Writing a research paper can be a pain. It’s not fun to find yourself staring at your computer the night before your paper is due, wondering why you waited until the last minute. Or maybe you’ve just started your paper, only to find yourself completely overwhelmed by the task at hand.
Don’t worry! Whenever you have a research paper, you can follow this seven-step process to help make writing a breeze:
Step 1: Ensure You Understand the Assignment
This first step may seem silly, but truly take the time to not only understand what the assignment is, but also why your professor is assigning it. By understanding the assignment’s context in terms of your class, you’ll have an idea of what you’ll need to address.
Step 2: Make a Schedule
Let’s be honest: a lot of people make schedules and never follow them. Ideally, a research paper involves writing a little everyday to avoid having to write the entire paper the night before it’s due.
In reality, procrastination is everyone’s enemy, and it’s all too common to pull an all-nighter to write a paper that was assigned weeks ago.
That said, here’s still what’s great about making a schedule: even if you don’t follow it, you at least know how much time you’ll need to write your paper. So if you miss a day of writing, you know that it’ll transfer over to the next day.
For example, let’s say you decide to spend 30 minutes a day working on your paper. If you miss a day, you know that 30 minutes will transfer to the next day. By knowing how much time will roll over, you can determine if it’s worth it to alter your schedule. Are you better off doing an hour tomorrow vs. splitting the hour between two days? The answer depends on what’s happening in your life, but by having a schedule, you can at least make an informed decision on how to spend your time.
Step 3: Gather Your Sources
To write a successful research paper, you’ll need to have a diversity of sources. Gather every piece of writing that could potentially be relevant to your paper. This can include assigned readings, lecture slides, and discussion notes.
This is also the step where you should start creating citations, whether that be in MLA format, APA, Harvard referencing, or whatever style your instructor has chosen. Doing it now means that you won’t accidentally miss citing a source, and you won’t have to worry about doing citations at the end of your paper when your brain is fried.
Once you have potential sources, it’s helpful to organize them by whatever categories are relevant to you. You may organize them by perspectives, ideas, schools of thought, etc. A simple technique is to write each source on a notecard. Then, visually organize the notecards on your desk so you can see how they all connect.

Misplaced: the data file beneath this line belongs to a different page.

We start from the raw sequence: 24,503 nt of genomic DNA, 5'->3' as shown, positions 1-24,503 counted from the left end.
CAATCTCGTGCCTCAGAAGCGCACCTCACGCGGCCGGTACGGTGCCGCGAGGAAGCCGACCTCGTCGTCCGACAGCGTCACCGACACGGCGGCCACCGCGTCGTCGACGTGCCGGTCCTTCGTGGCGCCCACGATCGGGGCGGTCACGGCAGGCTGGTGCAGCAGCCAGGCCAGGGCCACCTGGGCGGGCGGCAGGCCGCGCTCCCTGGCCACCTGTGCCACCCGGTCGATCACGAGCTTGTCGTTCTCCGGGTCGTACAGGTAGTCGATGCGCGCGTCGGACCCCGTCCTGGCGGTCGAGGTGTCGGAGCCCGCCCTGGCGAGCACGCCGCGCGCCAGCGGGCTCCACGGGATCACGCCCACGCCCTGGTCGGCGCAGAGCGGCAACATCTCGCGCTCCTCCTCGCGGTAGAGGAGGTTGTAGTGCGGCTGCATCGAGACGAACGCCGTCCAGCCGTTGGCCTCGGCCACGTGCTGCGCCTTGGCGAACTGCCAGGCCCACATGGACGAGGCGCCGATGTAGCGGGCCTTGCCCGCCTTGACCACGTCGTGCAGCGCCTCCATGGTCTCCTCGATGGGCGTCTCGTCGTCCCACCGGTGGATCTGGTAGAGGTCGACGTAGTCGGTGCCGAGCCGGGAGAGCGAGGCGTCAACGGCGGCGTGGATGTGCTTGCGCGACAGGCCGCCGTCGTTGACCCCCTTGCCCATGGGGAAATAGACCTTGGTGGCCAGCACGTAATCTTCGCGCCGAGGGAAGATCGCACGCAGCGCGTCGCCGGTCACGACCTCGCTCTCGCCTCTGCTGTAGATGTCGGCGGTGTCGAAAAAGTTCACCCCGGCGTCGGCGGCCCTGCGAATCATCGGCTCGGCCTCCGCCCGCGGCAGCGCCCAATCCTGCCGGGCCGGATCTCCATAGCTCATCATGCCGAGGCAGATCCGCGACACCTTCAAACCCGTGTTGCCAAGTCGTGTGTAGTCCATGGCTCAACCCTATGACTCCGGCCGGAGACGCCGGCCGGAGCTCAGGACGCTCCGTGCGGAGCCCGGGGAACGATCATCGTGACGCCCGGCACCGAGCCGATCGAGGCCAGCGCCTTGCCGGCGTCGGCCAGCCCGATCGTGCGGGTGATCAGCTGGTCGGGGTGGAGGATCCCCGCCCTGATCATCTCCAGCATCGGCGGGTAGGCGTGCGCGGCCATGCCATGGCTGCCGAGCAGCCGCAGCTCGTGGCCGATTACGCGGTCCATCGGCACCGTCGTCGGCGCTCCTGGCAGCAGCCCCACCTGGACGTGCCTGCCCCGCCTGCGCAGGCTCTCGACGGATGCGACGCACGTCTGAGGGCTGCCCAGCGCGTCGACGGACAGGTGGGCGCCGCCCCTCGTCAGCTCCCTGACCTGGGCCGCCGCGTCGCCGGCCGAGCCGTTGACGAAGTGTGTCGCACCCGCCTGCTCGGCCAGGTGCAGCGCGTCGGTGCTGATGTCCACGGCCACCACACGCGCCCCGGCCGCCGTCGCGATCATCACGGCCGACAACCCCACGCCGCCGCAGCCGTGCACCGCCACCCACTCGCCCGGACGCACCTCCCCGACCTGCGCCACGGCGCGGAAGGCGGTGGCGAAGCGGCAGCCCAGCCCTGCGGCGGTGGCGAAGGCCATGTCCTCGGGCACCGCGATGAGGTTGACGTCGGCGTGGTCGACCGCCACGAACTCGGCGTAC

Step 4: Brainstorm
Now that you have your sources, you can start to brainstorm what you want to address in your research paper. Peruse your sources and determine your thesis statement. Once you have your thesis statement, your brainstorming can be more focused. Figure out what concepts, arguments, and sources will be relevant in supporting your thesis.
One helpful strategy during the brainstorming process it to make a mind map. A mind map allows you to see how ideas are interconnected. To get started, write your thesis in the middle of a piece of paper and circle it. Then write other ideas that come to mind around your thesis, and connect them as needed by drawing a line between your thesis and ideas. By the end, you’ll have a web of thoughts.
Step 5: Outline
Next, it’s time to organize! Start by determining how many paragraphs you’ll write. From there, identify how you want your ideas to flow. When you know the big picture, thoroughly outline what each paragraph will look like. Start by determining the paragraph’s main idea, what sources you’ll cite, and your commentary. By the time you finish your outline, you’ll basically have written your entire paper. Ideally, this step should take the longest, but the next step is actually one of the shortest!
Step 6: Write
Because your outline is so thorough, this step should be easy. You’ll essentially reformat and add to your outline. Use this step to ensure ideas smoothly connect and add additional thoughts as they come to you.
Bonus: Don’t forget to add an in-text citation to any information you got from or are quoting from a resource.
Step 7: Edit & Submit
After you finish your first draft, take some time off. This will give your brain time to relax. Once you feel refreshed, take another pass at your paper. Do this however many times you need.
Don’t forget to format your paper as well! Make sure that you know which style your instructor assigned. For example, an APA paper is formatted a little differently from Chicago style format and others.
When you feel confident, go ahead and submit your research paper!
Bonus Step: Attend Lecture and Discussion
Writing a research paper without context is challenging. If you don’t regularly go to class, you won’t understand why your professor is assigning a research paper. It’ll feel like your writing assignment came from a black hole. If, however, you regularly attend lectures and discussions, you’ll know why your professor wants you to write on a particular topic. Additionally, you’ll get a sense of what areas he or she wants you to address, which makes writing that much easier. So be a good student and go to class. 😉